Join Adrian Knowles, bee & wasp expert on this fascinating day. Adrian is the Suffolk county recorder for bees, wasps & ants. You will learn about the ecology & lifecycle of solitary bees & wasps, nest sites, artificial nest boxes and pollinator-friendly plants. There are some 200 species of wild bees in the UK, called solitary bees because they make individual nest cells for their larvae. Some species nest in tunnels or holes in the ground, sandy banks and crumbling mortar while others use the hollow stems of dead plants such as bramble.
First recorded on the British mainland from SE London in 2016.
Information on nesting biology (Palaearctic Osmiine Bees) here
A widespread species across southern, eastern and central Europe and north Africa, north to 60 degrees, and eastwards to central Asia (Müller, A., 2016).
Status (in Britain only):
New to Britain in 2016. Specimens were found (including females with pollen loads) at the Greenwich Peninsula Ecology Park (London) in early June 2016 (Notton, Tang & Day, 2016)
Not included in any current UK keys. However, continental works that cover the identification include Amiet et al. (2004); Banaszak and Romasenko (2001)
Found in a range of dry habitats which have an abundance of suitable nest sites: gravel pits, derelict vineyard terraces, man made habitats (eg botanic gardens) and dry warm waste places (Westrich, 1989), temperate grasslands and forests (or forest edge) (Lhomme, P. 2014).
A univoltine species. Mid June to the end of July. In favourable years the species can persist into September. The British specimens were found from mid-June to the end of July.
Strongly oligolectic on Echium species (Boraginaceae)(Müller, A., unpublished, based on 29 pollen samples from 19 different localities and on field observations). Ivanov et al (2005) state that the species is monolectic on Echium, which is clearly an error of understanding.
The species nests in existing cavities in old beetle galleries in dead wood,empty snail shells, in hollow plant stems, and in old nest burrows of various aculeates (Colletes, Megachile parietina, Anthophora, Odynerus) and in the old cocoons of Osmia mustelina. The species readily takes to artificial nest sites, such as cut bamboo stems, and wood borings and the British specimens were seen at drilled wooden nesting blocks. The thick cell partitions and the nest closure are made of earth, sand and clay cemented together with saliva. (Westrich, 1989). The nesting cell partitions and nest plug made of mud. The outer surface of the nest plug is often covered with wood fibres, sand, dust etc. (Westrich, 1989).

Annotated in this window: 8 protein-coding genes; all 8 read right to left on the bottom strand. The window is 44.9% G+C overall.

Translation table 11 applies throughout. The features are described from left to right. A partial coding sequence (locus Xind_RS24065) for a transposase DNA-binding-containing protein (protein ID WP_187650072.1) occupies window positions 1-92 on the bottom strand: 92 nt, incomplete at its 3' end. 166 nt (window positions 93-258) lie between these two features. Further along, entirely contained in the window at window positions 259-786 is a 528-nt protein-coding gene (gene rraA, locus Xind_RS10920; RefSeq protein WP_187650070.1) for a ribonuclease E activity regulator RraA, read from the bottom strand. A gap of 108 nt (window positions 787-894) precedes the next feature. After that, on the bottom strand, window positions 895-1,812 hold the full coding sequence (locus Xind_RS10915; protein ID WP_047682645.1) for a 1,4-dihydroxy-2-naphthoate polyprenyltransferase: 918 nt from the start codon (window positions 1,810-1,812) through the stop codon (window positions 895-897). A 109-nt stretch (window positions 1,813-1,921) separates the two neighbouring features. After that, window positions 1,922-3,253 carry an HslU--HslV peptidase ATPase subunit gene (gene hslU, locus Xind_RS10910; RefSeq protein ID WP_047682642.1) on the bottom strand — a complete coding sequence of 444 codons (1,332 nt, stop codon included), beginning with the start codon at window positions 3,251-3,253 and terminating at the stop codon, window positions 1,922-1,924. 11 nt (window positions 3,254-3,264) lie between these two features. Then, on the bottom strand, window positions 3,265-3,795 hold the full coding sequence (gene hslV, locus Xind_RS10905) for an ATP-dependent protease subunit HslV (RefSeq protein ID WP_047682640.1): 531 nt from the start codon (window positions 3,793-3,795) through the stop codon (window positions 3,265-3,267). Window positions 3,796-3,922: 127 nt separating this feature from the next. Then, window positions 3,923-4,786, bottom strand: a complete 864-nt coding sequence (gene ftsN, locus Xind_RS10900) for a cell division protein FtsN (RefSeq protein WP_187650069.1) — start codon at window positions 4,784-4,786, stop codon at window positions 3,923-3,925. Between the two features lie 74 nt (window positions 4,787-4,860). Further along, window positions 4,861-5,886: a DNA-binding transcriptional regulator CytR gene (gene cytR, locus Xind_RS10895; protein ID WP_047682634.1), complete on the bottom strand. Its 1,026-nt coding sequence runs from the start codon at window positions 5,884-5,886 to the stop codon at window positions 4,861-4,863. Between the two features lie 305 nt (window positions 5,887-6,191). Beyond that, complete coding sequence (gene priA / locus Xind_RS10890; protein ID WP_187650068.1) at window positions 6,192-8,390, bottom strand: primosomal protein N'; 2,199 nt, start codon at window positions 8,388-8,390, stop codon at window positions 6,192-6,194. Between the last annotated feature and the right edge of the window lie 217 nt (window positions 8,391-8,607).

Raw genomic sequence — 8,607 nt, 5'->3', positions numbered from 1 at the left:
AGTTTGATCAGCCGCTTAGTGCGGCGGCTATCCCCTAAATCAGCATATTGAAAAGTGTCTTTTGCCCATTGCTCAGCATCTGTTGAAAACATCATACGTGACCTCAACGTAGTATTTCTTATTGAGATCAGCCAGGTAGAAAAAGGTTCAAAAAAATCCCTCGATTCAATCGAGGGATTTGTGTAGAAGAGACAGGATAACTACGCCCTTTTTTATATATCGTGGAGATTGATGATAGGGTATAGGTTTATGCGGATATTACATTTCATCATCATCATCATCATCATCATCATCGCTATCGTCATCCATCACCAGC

Watching Ancistrocerus wasps nest-making in my garden bee-hotel over recent years, I had assumed that they collected mud from damp areas (in a similar way to Osmia bicornis). Last year, I was able to follow a wasp from the bee-hotel to its "collecting point" and saw that it was collecting dry soil particles. This year I witnessed the same thing, with an Ancistrocerus wasp repeatedly returning to the same point. I was able to get a series of photographs from one visit showing her collecting individual soil granules (the soil was bone dry) and then flying off with a wet mud-ball.
With the launch of the NBN's Living Atlas and the closure of the NBN Gateway maps, currently it is not possible to display maps from NBN data. We hope this will soon be resolved and maps restored to the species accounts. Please be patient - we have around 900,000 records to upload, so the wait will be worth it!
I am a scientist working on the biological control of invasive social wasps in New Zealand. Using molecular techniques we have been able to trace the origins of one of the species, Vespula vulgaris, to the southern third of England (from Cambridge south).